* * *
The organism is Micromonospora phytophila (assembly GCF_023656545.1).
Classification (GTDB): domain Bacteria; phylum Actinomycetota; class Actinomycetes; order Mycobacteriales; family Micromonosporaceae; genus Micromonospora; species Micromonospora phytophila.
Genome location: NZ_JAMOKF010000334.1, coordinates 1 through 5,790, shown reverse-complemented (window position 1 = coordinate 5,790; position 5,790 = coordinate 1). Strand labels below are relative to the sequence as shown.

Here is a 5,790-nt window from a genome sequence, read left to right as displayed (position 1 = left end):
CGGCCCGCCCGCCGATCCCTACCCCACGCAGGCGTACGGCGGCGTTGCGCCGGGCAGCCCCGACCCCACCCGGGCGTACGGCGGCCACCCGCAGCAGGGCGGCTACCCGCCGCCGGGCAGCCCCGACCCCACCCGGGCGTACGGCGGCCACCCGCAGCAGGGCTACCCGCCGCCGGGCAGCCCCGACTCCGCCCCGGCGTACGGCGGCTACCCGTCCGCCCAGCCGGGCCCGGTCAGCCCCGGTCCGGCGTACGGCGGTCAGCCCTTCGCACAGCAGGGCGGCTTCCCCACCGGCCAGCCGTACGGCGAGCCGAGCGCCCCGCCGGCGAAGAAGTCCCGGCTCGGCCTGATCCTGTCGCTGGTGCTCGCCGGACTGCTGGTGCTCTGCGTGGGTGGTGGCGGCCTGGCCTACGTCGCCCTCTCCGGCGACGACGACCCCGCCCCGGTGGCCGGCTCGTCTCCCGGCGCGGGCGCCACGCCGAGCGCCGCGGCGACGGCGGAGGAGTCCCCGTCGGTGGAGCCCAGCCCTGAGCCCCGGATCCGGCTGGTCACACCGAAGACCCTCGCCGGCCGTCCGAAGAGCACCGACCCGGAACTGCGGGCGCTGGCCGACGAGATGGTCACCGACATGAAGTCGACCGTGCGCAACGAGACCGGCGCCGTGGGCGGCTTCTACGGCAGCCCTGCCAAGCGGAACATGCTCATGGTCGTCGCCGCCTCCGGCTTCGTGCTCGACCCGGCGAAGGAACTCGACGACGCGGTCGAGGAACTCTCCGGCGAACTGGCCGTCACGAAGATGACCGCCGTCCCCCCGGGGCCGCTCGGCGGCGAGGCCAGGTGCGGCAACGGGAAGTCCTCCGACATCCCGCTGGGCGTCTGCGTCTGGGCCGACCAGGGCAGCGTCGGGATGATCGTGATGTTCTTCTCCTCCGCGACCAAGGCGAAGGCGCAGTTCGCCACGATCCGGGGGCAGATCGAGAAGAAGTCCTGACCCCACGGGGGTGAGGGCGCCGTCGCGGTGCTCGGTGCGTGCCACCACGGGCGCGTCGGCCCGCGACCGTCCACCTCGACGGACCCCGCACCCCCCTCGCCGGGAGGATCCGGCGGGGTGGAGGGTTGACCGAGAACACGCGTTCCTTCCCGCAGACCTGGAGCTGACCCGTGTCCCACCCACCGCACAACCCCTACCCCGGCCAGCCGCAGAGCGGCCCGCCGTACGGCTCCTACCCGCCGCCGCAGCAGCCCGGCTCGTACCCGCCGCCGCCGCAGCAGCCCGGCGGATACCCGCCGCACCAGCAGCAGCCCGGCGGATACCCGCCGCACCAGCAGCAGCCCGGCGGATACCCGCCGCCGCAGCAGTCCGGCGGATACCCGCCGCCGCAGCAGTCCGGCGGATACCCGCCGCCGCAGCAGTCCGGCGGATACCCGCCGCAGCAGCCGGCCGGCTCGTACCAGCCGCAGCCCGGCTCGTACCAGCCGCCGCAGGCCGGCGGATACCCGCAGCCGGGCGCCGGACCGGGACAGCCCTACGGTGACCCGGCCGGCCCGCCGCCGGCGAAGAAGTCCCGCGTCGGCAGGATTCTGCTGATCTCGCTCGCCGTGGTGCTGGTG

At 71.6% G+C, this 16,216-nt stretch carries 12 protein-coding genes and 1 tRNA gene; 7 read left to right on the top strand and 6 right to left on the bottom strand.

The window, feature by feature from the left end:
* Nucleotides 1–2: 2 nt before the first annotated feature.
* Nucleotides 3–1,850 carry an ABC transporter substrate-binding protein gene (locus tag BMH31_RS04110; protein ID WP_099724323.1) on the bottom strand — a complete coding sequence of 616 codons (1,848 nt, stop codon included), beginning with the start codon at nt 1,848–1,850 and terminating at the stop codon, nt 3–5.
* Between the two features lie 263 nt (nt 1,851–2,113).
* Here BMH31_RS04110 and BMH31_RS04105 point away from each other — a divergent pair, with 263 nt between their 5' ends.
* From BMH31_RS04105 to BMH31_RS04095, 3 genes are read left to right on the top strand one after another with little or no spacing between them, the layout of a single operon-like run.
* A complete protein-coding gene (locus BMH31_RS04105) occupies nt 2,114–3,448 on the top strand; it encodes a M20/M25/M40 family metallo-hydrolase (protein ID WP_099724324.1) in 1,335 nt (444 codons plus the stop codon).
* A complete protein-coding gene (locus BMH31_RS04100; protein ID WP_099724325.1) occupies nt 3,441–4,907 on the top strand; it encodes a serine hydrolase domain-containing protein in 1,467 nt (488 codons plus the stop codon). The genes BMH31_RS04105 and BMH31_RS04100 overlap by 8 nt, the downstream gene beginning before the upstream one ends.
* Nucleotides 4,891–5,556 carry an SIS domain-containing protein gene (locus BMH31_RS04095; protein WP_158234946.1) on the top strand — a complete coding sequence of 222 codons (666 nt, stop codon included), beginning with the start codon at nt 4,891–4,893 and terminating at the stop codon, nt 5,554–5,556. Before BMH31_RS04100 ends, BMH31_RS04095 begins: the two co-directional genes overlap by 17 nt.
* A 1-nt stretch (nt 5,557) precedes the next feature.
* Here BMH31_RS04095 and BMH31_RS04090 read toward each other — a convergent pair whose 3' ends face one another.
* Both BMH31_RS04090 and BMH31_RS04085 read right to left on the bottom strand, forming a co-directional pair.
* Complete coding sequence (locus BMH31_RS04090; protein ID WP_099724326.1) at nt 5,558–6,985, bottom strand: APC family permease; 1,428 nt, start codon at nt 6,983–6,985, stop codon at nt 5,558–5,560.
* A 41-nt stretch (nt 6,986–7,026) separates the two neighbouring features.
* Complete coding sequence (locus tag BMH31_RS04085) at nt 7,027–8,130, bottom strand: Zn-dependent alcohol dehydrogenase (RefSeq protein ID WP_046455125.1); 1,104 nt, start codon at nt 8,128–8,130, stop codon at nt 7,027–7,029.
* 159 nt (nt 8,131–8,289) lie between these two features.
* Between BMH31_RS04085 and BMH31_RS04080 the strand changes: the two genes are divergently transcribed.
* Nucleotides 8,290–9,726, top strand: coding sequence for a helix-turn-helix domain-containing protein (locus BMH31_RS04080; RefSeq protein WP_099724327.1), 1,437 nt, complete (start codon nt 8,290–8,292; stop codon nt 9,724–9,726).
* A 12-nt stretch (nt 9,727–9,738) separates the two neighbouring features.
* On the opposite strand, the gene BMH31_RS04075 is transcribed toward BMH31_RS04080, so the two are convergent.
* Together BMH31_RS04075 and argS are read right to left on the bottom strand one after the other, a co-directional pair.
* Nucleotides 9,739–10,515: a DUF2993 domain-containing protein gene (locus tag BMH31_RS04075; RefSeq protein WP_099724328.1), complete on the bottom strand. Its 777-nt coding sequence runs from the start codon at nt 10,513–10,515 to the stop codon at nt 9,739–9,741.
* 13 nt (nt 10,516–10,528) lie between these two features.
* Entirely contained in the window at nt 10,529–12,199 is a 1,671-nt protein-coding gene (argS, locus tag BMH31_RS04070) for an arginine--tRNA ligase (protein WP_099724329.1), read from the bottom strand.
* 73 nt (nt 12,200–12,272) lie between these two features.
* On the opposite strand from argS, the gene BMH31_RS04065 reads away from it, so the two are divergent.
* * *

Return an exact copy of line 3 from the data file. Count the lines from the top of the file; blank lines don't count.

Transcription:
Genome location: NZ_JAMOKF010000334.1, coordinates 1 through 5,790, shown reverse-complemented (window position 1 = coordinate 5,790; position 5,790 = coordinate 1). Strand labels below are relative to the sequence as shown.